Sometimes life kicks you right in the poodle.

Saturday, June 12, 2010

Are We Really Unique?


Okay, well there's the old fingerprint there that means we're unique...

Recently I've been thinking about us silly humans, and wondering if we're really all that unique. Okay, it's a given that we all come with our our own unique (I've almost said "unique" enough for the word to lose all meaning) genetic makeup, and we have our own fingerprints to identify us, and nobody looks and thinks exactly like I do (unless there's another whiny, cynical, chubby, procrastinating, discontented homemaker/mom out there with a burnt out thyroid, who likes to unscramble word jumbles, roll meatballs and go mildly bananas when she notices other people who still haven't learned that 'their,' 'there,' and 'they're' really do have their own unique place in the grammatical world, and that 'I seen,' will never be the right way to say it..but I digress).

The point is, we all do so much of the same damn stuff, that I wonder just how original we are. I used to have a friend who was a philosophy zealot. He had written for anyone who cared to read his profile page; "you are not unique." I felt all up in arms about that--defensive, and protective of my own self-importance, and self-supposed uniqueness. "Am too!" I wanted to shout.

So then, once again, I took a few things into consideration, beginning with our own beginnings. Babies. My Mom loved babies. Loved, loved, love them. She used to tell me that the reason why women (especially those who've been lucky enough to have children) love babies so much is because they "all do the same things, and so it reminds you of your own kids when they were babies." Hm...it's true though. We all do particular things around particular ages, give or take a few months here or there. For example, at a certain point of development, a baby will point at objects around him or her, in order to express interest. It's super cute, but it's a given: at a certain age in your life, you liked something so you pointed at it. I have to say though that this does bring up a whole n'other argument about uniqueness, because my son never pointed at anything when he should have been pointing at things. Does this mean that being a member of the Autism Spectrum club rendered him "unique?" Or is he actually still not unique, because kids who live with various degrees of "Autism" typically don't point at objects...hm...this hurts my brain...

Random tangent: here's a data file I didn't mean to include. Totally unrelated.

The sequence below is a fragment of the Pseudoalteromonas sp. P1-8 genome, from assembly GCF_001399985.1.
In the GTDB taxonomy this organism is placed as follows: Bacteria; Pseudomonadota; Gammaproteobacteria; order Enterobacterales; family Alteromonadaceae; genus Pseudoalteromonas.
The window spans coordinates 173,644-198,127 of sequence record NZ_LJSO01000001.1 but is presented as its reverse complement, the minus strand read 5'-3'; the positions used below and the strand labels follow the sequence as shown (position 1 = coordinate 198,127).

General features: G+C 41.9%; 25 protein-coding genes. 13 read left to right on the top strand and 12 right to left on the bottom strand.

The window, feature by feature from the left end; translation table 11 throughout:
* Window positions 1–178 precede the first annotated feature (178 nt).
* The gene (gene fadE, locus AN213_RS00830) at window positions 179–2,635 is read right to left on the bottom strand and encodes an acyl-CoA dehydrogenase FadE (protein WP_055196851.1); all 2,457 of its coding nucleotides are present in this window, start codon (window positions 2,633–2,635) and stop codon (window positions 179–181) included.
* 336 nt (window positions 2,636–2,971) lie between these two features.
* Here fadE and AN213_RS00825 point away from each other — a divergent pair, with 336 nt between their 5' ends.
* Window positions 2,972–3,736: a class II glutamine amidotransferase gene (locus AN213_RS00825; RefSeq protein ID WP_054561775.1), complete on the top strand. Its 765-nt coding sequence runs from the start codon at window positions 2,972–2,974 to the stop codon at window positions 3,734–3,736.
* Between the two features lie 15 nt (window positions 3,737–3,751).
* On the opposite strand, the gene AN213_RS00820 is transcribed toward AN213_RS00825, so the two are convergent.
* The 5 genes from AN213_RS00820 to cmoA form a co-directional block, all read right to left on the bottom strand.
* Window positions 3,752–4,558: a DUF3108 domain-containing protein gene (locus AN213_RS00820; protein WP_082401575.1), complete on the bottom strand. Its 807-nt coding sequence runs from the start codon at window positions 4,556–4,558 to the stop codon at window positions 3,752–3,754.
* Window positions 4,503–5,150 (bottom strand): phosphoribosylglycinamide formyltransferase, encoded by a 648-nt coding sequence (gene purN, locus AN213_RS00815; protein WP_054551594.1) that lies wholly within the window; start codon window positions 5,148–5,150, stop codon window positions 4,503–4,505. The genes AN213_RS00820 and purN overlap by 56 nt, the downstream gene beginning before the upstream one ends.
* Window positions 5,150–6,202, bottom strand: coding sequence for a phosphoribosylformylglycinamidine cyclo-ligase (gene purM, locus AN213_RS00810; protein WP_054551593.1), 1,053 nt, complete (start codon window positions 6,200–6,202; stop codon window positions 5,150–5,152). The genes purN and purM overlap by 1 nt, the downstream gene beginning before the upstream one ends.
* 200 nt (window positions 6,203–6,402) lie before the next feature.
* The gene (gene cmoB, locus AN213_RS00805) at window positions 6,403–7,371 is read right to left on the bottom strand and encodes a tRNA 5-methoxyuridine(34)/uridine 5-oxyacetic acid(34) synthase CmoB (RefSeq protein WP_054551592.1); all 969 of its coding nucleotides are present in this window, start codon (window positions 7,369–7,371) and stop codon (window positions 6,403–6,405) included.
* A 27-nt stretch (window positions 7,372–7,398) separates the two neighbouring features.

ANYHOO,

I used to work as a cashier in a casino. Incidentally, I have to always punctuate this by stating it was a truly heinous and repulsive job, and if I ever have to serve the general public again, I will probably stick a pen in my eye at some point. I cashed in slot machine tokens, exchanged money, cashed in some poker chips, etc, etc. Over and over again, people would say that same stupid crap, and act like they were the first person to come up with it. I can't tell you the number of times, as a bus tour would be about to leave, the people cashing out would say to me: "Gotta go, gotta catch a bus!" Seriously. Over and over again:
"Gotta go, gotta catch a bus!"
"Gotta go, gotta catch a bus!"
"Gotta go, gotta catch a bus!"
"Gotta go, gotta catch a bus!"
"Gotta go, gotta catch a bus!"
You can only smile and nod so many times people. And then there was St. Patrick's Day. It must be noted at this point that our uniform shirts were GREEN. So, imagine a million happy-slappy @$$holes coming to buy or cash in tokens at my window and saying; "I see you got [sic] YOUR green on!" Over, and over, and over again. Every one of them thought they had invented a new, super funny joke. It was pointless to say; "I have to wear this. It's a uniform." Instead, I smiled, nodded, and died just a little bit more inside.